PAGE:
A green infrastructure retrofit for the upper Campus Creek watershed parking lots


Journal Title

Journal ISSN

Volume Title



Flash flooding and poor water quality are significant issues for Campus Creek. Studies have shown that green infrastructure can mitigate certain stormwater runoff related issues like flooding and poor water quality, but there are opportunities to further explore how retrofitting parking lots on campus with green infrastructure can make a difference. Thus, this project explores how the northwestern parking lots of the Campus Creek Watershed can be retrofitted with green infrastructure to help reduce stormwater runoff quantity, peak rate, and pollutant load. The study area was selected because it is located within the headwaters of the watershed. The specific parking lots of focus include Bill Snyder Stadium, Peter’s Recreation Center, and the northern portion of the Jardine Apartment Complex. The opportunities and constraints of each site were studied through site analysis. The proposed green infrastructure solutions included bioretention, rainwater harvesting mechanisms, tree canopy, and permeable pavement. The solutions were designed in areas where they could have the most beneficial impact on stormwater management. Once the design of the green infrastructure solutions was complete, additional modeling was conducted to determine their effectiveness. This project found that the proposed green infrastructure measures, together, can decrease annual runoff quantity by 54.5%, annual pollutant load by 84.7%, and the peak rate of runoff by 81% for a 5-Year Storm (3 hour duration), 10-Year Storm (2 hour duration), 25-Year Storm (90 minute duration), 50-Year Storm (1 hour duration), and 100-Year Storm (30 minute duration).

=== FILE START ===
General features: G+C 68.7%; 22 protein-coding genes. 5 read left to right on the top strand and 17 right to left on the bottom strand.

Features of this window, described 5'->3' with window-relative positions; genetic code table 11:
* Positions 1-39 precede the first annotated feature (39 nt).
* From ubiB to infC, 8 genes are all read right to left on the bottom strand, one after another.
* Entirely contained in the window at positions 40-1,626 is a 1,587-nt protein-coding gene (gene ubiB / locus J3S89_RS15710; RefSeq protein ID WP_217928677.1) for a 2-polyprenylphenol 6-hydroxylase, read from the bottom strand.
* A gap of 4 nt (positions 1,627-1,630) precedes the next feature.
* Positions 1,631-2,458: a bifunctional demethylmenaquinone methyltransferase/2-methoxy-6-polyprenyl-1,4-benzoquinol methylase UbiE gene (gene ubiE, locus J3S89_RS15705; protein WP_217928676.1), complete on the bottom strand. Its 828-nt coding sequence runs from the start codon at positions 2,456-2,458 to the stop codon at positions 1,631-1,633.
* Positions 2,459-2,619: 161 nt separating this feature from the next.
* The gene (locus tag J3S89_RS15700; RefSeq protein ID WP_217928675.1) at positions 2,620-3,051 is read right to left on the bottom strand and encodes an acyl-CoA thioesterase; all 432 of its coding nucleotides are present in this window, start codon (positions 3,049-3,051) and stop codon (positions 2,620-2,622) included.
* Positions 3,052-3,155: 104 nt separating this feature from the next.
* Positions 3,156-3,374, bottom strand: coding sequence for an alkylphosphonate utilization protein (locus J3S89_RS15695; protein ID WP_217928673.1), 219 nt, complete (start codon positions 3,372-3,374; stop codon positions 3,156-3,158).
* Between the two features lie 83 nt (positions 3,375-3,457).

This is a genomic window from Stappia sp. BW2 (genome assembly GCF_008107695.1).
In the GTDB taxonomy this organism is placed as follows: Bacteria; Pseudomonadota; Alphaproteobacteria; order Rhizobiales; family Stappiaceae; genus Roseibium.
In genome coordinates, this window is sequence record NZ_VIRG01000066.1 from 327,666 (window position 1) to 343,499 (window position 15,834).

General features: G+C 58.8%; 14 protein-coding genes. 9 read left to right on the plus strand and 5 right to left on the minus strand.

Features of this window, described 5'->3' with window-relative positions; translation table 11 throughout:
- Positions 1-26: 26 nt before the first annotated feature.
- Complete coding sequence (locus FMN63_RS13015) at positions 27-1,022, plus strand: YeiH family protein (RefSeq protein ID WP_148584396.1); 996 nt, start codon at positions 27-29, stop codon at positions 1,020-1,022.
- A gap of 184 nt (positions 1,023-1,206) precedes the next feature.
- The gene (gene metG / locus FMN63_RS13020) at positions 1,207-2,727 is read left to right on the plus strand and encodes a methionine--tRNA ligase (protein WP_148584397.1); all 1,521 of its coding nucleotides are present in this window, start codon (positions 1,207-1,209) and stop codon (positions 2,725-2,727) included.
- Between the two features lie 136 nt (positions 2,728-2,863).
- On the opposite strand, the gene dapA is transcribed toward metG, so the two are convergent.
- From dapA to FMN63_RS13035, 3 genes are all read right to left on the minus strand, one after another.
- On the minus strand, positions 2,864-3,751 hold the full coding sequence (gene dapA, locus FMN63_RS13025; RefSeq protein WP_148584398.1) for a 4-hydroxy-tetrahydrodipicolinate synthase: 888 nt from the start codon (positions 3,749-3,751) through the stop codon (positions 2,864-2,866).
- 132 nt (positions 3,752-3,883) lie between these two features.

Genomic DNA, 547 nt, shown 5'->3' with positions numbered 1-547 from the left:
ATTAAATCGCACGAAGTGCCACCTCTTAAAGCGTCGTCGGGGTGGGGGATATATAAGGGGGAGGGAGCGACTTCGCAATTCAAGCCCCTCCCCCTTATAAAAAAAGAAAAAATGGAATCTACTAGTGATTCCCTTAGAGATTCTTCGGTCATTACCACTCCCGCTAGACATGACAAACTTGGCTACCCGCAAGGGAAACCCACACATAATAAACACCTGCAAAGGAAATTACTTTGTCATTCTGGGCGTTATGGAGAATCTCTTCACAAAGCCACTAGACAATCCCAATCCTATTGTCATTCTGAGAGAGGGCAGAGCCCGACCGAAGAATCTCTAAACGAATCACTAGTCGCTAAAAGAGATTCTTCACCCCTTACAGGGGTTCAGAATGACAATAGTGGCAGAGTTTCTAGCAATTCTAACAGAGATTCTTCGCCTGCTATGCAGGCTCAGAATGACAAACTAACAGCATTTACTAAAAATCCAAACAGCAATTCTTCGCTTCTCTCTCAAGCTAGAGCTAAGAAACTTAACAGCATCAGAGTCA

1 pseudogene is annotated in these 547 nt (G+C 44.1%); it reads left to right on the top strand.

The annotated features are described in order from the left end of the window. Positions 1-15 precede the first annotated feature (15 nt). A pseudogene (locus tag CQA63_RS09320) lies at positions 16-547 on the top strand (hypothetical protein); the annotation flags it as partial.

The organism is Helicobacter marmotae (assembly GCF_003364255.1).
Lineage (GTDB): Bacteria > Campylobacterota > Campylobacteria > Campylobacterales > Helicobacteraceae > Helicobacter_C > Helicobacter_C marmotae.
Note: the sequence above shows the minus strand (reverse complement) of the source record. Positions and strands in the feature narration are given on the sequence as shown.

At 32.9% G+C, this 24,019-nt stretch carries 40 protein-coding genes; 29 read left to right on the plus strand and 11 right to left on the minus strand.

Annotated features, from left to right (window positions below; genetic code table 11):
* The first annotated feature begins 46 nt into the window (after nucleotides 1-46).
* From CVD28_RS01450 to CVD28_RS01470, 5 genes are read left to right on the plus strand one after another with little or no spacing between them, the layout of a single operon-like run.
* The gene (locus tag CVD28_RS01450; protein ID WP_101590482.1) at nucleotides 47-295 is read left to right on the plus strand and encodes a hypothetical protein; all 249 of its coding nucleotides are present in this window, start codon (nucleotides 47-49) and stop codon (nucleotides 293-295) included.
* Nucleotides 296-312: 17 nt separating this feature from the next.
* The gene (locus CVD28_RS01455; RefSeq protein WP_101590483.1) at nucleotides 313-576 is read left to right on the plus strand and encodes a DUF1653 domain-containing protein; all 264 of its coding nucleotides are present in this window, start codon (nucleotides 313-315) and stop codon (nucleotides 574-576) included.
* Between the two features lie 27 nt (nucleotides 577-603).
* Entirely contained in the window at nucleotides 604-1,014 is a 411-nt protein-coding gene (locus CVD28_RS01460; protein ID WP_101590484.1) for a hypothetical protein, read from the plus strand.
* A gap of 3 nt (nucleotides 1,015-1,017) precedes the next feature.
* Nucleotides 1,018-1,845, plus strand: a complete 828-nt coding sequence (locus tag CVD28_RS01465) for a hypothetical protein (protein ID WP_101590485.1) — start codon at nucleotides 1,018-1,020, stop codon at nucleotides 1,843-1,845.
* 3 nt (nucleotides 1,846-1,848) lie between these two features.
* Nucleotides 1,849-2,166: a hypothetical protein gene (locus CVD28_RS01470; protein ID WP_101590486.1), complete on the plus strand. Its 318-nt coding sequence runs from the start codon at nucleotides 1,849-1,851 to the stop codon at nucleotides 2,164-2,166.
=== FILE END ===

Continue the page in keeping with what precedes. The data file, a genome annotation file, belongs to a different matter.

Retrofit, Green infrastructure, Bioretention, Urban trees

Graduation Month



Master of Landscape Architecture


Department of Landscape Architecture/Regional and Community Planning

Major Professor

Jessica Canfield